What is a Design Patent?

Design patents are a form of intellectual property protection granted to an inventor who has conceived a new, original, and ornamental design for an article of manufacture. In order to obtain a design patent, the invention must be embodied in a single or inseparable article of manufacture. The appearance of the article, and not its function, is protectable under a design patent. 

Unlike other forms of IP protection, design patents are not based on the novel features or functionality of an invention. Rather, they are based on the aesthetic characteristics or visual appeal of the invention. As such, design patents can be extremely valuable tools for protecting unique and innovative designs. 


Design Patents 101 

A design patent is a type of IP that protects the ornamental design of an object that has practical utility. The United States Patent and Trademark Office (USPTO) issues design patents. They are valid for 15 years from the date of issuance. 

Unlike utility patents, which protect the functional aspects of an invention, design patents only cover the appearance of an object. To be eligible for protection, a design must be new, original, and non-obvious. You can not get IP protection for designs that are functional or dictated by function. 

Inventors use design patents to protect the unique appearance of products such as furniture, jewelry, and automobiles. In addition to providing protection for the ornamental design of an object, design patents can also be used to prevent competitors from copying the overall look of a product. As a result, design patents can play an important role in protecting the investment made in the development of a new product. Better yet, they tend to cost less than utility patents and do not require maintenance fees. 


Famous Examples of Design Patents 

Over the years, many famous women and people of color have held design patents for their innovative creations. For example, Maya Lin is best known for her work as an artist and architect, but she also holds a patent for her design of the Vietnam Veterans Memorial in Washington, D.C. 

In the fashion industry, designers like Vera Wang and Diane von Furstenberg have patented iconic looks like the “wrap dress.” And in the world of toys, Patty Perkins holds the patent for her popular “rattle ball” design. These examples show that design patents can be applicable across a wide range of industries. By protecting the unique appearance of a product, they help to promote creativity and innovation in all kinds of businesses.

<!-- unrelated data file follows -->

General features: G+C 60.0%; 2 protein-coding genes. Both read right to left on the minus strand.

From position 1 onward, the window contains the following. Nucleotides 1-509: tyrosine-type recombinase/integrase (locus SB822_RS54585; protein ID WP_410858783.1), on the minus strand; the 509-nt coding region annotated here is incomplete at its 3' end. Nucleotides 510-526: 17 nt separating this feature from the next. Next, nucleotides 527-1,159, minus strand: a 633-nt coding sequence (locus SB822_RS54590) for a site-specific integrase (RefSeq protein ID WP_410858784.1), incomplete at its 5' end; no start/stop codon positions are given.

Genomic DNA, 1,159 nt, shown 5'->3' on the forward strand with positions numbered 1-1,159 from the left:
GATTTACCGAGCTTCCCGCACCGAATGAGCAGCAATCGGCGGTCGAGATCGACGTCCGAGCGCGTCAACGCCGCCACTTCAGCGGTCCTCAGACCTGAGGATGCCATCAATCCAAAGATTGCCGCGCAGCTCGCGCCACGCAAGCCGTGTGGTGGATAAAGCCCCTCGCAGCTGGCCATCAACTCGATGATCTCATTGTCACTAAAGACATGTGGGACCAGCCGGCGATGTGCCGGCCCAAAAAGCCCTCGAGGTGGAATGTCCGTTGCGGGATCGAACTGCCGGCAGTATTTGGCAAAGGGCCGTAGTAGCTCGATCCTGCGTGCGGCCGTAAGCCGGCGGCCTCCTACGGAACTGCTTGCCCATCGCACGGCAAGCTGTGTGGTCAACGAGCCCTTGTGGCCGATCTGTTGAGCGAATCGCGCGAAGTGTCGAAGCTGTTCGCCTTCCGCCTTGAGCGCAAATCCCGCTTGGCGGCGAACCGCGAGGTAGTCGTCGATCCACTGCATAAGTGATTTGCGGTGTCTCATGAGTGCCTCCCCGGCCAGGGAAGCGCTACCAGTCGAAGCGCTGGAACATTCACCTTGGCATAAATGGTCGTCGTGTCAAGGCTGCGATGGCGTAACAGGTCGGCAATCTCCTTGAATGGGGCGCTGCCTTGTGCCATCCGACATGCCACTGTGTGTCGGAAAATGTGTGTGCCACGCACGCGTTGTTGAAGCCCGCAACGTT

Using Design Patents Together With Copyrights and Trademarks

When it comes to protecting your intellectual property, it’s important to consider all of your options. Design patents, copyrights, and trademarks are each powerful tools that can help to safeguard your creations. However, they also have different strengths and weaknesses. By using all three, you can create a well-rounded strategy that will offer the best defense for your intellectual property. 

Design patents protect the unique appearance of an object, while copyrights protect specific aspects of the design, such as drawings or patterns. Trademarks, on the other hand, protect any type of distinctive mark, such as a logo or name. By using all three types of protection, you can create a comprehensive shield for your intellectual property. 


Main Components of a Design Patent Filing

To obtain a design patent, an applicant must file a patent application with the USPTO along with the filing fee.  

The design patent filing must include:

(1) A preamble – stating the name of the applicant, title of the design, and a brief description of the nature and intended use of the article in which the design is embodied,

(2) Cross reference to any related applications (such as a utility patent, copyright, or trademark),

(3) a description of the figure(s) of the drawing,

(4) a description of the features of the design,

(5) a single claim which defines the design,

(6) drawings or photographs of the design (multiple different views), and

(7) an executed oath or declaration. 

Once the applicant submits the application, an examiner ensures the application meets all formalities. They will also compare the application with prior art. The examiner may then approve or reach out to the applicant if the application requires amendments. At this point, the applicant may respond, in writing. 

While a patent attorney or registered patent agent can assist with a design patent application (and any necessary responses), you are not required to work with a professional. You can submit a design patent application on your own, but it’s wise to weigh all the pros and cons of doing so first. 


More Resources on “What is a Design Patent?”

If you’d like to learn more about design patents (or how to obtain one) check out our free intellectual property course on Udemy!

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The Michelson Institute for Intellectual Property, an initiative of the Michelson 20MM Foundation, provides access to empowering IP education for budding inventors and entrepreneurs. Michelson 20MM was founded thanks to the generous support of renowned spinal surgeon Dr. Gary K. Michelson and Alya Michelson. To learn more, visit 20mm.org.